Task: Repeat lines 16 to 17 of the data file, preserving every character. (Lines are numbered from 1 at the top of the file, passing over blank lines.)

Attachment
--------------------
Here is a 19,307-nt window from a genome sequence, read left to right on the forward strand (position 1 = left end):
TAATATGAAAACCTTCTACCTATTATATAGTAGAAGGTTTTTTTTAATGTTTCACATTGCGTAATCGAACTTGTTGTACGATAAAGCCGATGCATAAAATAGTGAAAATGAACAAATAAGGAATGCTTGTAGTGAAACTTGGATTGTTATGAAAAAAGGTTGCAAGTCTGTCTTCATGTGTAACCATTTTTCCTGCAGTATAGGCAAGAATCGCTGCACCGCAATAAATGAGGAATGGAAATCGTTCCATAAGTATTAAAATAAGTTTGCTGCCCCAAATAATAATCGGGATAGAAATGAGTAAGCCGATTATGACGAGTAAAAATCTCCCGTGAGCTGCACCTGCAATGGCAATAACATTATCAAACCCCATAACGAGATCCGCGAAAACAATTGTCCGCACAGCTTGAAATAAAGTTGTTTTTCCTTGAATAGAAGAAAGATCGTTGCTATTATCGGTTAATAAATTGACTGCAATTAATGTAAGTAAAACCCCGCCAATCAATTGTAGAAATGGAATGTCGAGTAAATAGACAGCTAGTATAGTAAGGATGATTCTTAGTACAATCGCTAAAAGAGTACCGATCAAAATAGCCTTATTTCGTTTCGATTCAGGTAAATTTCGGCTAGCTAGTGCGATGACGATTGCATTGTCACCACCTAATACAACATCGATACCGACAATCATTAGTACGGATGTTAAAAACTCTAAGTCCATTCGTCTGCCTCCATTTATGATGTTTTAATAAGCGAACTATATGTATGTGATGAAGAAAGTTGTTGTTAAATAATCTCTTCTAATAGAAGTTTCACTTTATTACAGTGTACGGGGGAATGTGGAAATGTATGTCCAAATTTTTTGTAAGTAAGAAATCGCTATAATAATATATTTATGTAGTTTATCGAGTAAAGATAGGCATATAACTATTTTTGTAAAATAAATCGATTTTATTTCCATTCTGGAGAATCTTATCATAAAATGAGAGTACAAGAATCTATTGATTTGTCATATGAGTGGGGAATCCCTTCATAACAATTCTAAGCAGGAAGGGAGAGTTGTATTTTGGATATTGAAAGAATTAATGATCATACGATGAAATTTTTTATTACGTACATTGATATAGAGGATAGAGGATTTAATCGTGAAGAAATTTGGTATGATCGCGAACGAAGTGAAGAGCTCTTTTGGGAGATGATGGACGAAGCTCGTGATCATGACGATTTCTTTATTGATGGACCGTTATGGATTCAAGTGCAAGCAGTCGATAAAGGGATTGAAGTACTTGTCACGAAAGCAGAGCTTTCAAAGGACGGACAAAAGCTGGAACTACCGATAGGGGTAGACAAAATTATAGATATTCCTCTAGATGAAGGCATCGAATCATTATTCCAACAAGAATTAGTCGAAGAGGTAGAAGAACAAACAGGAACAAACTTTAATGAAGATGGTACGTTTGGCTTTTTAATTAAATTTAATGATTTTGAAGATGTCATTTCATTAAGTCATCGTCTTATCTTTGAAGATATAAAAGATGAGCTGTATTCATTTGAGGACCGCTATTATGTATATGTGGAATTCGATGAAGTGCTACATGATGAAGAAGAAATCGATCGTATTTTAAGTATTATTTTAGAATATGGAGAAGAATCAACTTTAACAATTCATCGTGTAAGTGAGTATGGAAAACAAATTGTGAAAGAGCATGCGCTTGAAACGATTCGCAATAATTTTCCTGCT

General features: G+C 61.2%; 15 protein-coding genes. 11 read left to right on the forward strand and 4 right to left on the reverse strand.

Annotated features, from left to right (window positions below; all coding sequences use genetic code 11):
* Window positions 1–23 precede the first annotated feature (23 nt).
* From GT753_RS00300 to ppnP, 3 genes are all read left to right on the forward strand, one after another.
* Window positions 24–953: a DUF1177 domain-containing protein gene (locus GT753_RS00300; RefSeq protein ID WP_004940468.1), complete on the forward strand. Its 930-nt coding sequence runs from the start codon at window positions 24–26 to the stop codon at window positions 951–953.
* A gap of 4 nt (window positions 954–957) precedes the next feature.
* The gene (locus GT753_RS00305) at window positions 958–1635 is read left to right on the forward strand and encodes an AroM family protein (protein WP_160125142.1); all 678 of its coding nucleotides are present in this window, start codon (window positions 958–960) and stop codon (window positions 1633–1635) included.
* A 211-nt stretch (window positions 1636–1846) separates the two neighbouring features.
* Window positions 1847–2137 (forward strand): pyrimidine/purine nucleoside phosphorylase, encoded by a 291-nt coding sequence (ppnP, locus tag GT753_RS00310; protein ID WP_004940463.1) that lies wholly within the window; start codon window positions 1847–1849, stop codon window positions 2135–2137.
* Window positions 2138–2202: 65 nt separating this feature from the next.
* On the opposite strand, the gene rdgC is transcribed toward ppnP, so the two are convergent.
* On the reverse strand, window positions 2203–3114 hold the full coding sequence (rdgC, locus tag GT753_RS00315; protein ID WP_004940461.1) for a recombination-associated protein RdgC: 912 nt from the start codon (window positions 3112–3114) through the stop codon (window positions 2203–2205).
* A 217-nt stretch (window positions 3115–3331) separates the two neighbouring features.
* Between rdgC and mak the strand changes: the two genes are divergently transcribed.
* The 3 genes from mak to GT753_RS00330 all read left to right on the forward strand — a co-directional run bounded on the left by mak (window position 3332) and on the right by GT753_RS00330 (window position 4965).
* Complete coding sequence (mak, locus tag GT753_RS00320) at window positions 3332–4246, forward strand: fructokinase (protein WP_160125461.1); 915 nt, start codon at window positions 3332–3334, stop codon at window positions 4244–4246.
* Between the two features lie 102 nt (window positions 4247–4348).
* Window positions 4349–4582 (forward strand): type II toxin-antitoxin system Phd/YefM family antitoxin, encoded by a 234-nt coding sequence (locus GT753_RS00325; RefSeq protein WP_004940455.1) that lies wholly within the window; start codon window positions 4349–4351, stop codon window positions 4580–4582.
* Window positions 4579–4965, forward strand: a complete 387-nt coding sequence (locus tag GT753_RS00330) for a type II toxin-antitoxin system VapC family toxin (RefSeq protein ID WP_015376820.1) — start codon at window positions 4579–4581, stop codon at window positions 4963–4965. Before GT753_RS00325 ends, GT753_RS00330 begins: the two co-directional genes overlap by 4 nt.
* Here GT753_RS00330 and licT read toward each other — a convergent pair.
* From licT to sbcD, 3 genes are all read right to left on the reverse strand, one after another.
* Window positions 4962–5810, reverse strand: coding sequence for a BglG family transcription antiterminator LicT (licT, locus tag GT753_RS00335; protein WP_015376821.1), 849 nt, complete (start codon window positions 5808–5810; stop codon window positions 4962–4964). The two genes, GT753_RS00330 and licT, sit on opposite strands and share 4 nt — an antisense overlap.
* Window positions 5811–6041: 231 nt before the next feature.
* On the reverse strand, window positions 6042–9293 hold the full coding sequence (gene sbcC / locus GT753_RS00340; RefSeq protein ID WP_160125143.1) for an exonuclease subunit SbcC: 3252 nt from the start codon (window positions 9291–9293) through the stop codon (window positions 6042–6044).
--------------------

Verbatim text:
* Between rdgC and mak the strand changes: the two genes are divergently transcribed.
* The 3 genes from mak to GT753_RS00330 all read left to right on the forward strand — a co-directional run bounded on the left by mak (window position 3332) and on the right by GT753_RS00330 (window position 4965).